The CDC recommends immediate testing of possible infected patients regardless of time of symptom onset, but discourages performing virus isolation in cell culture or initial characterization of viral agents identified in cultures of specimens from patients with suspected COVID-19 for biosafety reasons. Laboratory testing recommendations include collecting and testing from different sites and obtaining multiple clinical specimens. Additional guidance on collection, handling, and testing of specimen is available at

The funder of the study had no role in study design, data collection, analysis, or interpretation.

Lancet. Published online January 24, 2020.

Study Highlights

  • A study by Huang and colleagues, published in the January 24, 2020, issue of the Lancet, characterized the clinical presentation of 41 patients admitted to hospital with confirmed infection of the COVID-19.
  • 73% of patients were men, and only 32% had underlying illness. The median age of patients was 49 years.
  • The most common symptoms of infection with the COVID-19 were:
    • Fever (98%)
    • Cough (76%)
    • Myalgia or fatigue (44%)
    • Sputum production (28%)
  • Less than 10% of patients had headache, diarrhea, and hemoptysis.
  • More than half of patients developed dyspnea, at a mean of 8.0 days after the onset of symptoms.
  • 63% of patients were found to have lymphopenia. Abnormal chest computed tomography was noted in all patients.
  • 29% of patients developed acute respiratory distress syndrome, and 32% were admitted to the intensive care unit; 15% of patients in this series died.
  • Routine respiratory precautions are recommended to community members to prevent infection with the novel coronavirus. There is no vaccine available.
  • Treatment of the COVID-19 is purely supportive.
  • According to the CDC, patients with fever and cough or shortness of breath should be considered for investigation for the novel coronavirus if they had traveled from Wuhan City, China, in the past 14 days or had close contact with someone with suspected or confirmed infection with COVID-19 in the past 14 days.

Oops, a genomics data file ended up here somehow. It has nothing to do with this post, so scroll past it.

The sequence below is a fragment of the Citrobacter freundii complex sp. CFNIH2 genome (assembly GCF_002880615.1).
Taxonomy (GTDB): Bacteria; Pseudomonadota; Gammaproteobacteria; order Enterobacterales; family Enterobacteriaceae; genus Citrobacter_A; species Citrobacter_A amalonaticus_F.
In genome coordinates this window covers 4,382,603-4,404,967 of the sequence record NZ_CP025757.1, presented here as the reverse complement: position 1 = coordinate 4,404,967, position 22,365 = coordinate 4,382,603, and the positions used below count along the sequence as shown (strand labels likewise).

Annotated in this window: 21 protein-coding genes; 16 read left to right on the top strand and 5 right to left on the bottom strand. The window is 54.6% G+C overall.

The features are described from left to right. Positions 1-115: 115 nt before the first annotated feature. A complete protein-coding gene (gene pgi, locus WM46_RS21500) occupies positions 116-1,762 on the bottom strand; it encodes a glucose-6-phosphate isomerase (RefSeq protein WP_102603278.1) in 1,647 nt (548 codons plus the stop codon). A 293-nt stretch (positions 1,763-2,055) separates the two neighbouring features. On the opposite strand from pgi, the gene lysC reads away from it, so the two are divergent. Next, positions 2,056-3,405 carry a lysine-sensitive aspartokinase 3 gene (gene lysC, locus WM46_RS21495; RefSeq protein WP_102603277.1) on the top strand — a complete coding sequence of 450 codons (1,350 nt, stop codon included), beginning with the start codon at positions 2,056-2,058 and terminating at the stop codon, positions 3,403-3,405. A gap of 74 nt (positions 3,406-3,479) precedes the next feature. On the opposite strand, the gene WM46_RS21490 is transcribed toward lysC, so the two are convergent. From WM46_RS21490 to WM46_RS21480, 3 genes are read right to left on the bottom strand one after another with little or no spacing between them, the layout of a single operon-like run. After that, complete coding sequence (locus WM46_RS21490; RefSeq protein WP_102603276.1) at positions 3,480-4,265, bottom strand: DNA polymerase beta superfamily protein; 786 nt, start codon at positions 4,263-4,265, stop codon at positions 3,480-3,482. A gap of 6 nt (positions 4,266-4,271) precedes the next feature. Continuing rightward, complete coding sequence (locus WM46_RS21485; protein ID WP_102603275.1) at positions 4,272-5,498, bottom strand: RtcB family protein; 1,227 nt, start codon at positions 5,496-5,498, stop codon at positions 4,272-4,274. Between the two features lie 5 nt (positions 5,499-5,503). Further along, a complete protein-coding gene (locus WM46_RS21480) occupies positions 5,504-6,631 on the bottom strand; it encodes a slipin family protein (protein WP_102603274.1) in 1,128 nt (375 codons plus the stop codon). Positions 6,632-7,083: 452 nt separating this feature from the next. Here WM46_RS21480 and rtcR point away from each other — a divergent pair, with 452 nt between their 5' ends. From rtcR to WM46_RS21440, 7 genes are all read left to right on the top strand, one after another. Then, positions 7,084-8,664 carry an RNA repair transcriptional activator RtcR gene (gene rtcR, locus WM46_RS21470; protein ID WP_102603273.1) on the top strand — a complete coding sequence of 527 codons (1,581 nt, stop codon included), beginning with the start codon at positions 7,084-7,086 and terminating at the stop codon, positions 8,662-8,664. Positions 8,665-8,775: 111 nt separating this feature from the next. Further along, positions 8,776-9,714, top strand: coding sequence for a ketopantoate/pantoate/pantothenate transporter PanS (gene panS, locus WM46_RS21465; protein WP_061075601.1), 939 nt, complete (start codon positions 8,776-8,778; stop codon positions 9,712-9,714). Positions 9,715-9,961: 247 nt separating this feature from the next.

• Patients with suspected infection with the novel coronavirus should be masked and placed in isolation immediately. Healthcare providers seeing patients under investigation for novel coronavirus should practice contact precautions (including goggles or face shield) and respiratory precautions.
  • Healthcare providers should immediately report cases suspicious for COVID-19 to local public health officials.
  • Specimens from patients under investigation for COVID-19 should be drawn from the lower respiratory tract, the upper respiratory tract, and the serum. Stool and urine samples may be collected and held.
  • Given the risk for infection, it is not recommended to perform virus isolation in cell cultures in suspected cases of COVID-19 infection.
  • The CDC will facilitate testing of these specimens for COVID-19.

Clinical Implications

  • In a recent study published, the most common symptoms of infection with COVID-19 were fever (98%), cough (76%), myalgia or fatigue (44%), and sputum production (28%).
  • Patients with suspected infection with COVID-19 should be masked and placed in isolation immediately. Healthcare providers seeing patients under investigation for the same should practice contact precautions (including goggles or face shield) and respiratory precautions. Healthcare providers should immediately report cases suspicious for COVID-19 to local public health officials.
  • Implications for the Healthcare Team: The healthcare team needs to monitor updates regarding the outbreak and update protocols regarding the evaluation and management of patients with suspected infection. Clinicians are encouraged to use available interim guidelines from the CDC and WHO. Clinicians in contact with patients suspected of COVID-19 should maintain contact and respiratory precautions. Team members should communicate frequently to remain current on updates from the CDC and WHO.